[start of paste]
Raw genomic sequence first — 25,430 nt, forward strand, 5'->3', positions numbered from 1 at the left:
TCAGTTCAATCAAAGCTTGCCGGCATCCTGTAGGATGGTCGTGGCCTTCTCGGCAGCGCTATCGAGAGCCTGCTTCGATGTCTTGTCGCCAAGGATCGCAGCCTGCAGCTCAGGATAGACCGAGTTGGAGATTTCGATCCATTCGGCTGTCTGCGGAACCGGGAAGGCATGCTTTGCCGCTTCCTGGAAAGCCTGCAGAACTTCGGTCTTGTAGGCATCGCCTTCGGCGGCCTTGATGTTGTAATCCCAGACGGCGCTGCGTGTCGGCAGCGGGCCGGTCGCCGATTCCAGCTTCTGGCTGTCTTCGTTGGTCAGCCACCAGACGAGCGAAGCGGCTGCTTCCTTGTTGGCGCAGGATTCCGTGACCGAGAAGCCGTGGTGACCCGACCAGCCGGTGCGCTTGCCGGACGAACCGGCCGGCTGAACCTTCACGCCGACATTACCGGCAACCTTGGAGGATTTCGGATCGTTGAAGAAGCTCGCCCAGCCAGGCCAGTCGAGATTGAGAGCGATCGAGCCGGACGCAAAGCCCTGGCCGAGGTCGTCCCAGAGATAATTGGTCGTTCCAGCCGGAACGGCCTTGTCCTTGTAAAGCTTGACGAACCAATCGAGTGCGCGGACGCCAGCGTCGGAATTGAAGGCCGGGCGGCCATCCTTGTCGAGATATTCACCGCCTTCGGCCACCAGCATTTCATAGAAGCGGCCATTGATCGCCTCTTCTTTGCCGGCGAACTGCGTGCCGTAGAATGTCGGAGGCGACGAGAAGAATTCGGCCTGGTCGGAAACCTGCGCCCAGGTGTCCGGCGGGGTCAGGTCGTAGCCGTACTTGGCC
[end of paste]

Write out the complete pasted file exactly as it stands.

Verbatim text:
Raw genomic sequence first — 25,430 nt, forward strand, 5'->3', positions numbered from 1 at the left:
TCAGTTCAATCAAAGCTTGCCGGCATCCTGTAGGATGGTCGTGGCCTTCTCGGCAGCGCTATCGAGAGCCTGCTTCGATGTCTTGTCGCCAAGGATCGCAGCCTGCAGCTCAGGATAGACCGAGTTGGAGATTTCGATCCATTCGGCTGTCTGCGGAACCGGGAAGGCATGCTTTGCCGCTTCCTGGAAAGCCTGCAGAACTTCGGTCTTGTAGGCATCGCCTTCGGCGGCCTTGATGTTGTAATCCCAGACGGCGCTGCGTGTCGGCAGCGGGCCGGTCGCCGATTCCAGCTTCTGGCTGTCTTCGTTGGTCAGCCACCAGACGAGCGAAGCGGCTGCTTCCTTGTTGGCGCAGGATTCCGTGACCGAGAAGCCGTGGTGACCCGACCAGCCGGTGCGCTTGCCGGACGAACCGGCCGGCTGAACCTTCACGCCGACATTACCGGCAACCTTGGAGGATTTCGGATCGTTGAAGAAGCTCGCCCAGCCAGGCCAGTCGAGATTGAGAGCGATCGAGCCGGACGCAAAGCCCTGGCCGAGGTCGTCCCAGAGATAATTGGTCGTTCCAGCCGGAACGGCCTTGTCCTTGTAAAGCTTGACGAACCAATCGAGTGCGCGGACGCCAGCGTCGGAATTGAAGGCCGGGCGGCCATCCTTGTCGAGATATTCACCGCCTTCGGCCACCAGCATTTCATAGAAGCGGCCATTGATCGCCTCTTCTTTGCCGGCGAACTGCGTGCCGTAGAATGTCGGAGGCGACGAGAAGAATTCGGCCTGGTCGGAAACCTGCGCCCAGGTGTCCGGCGGGGTCAGGTCGTAGCCGTACTTGGCC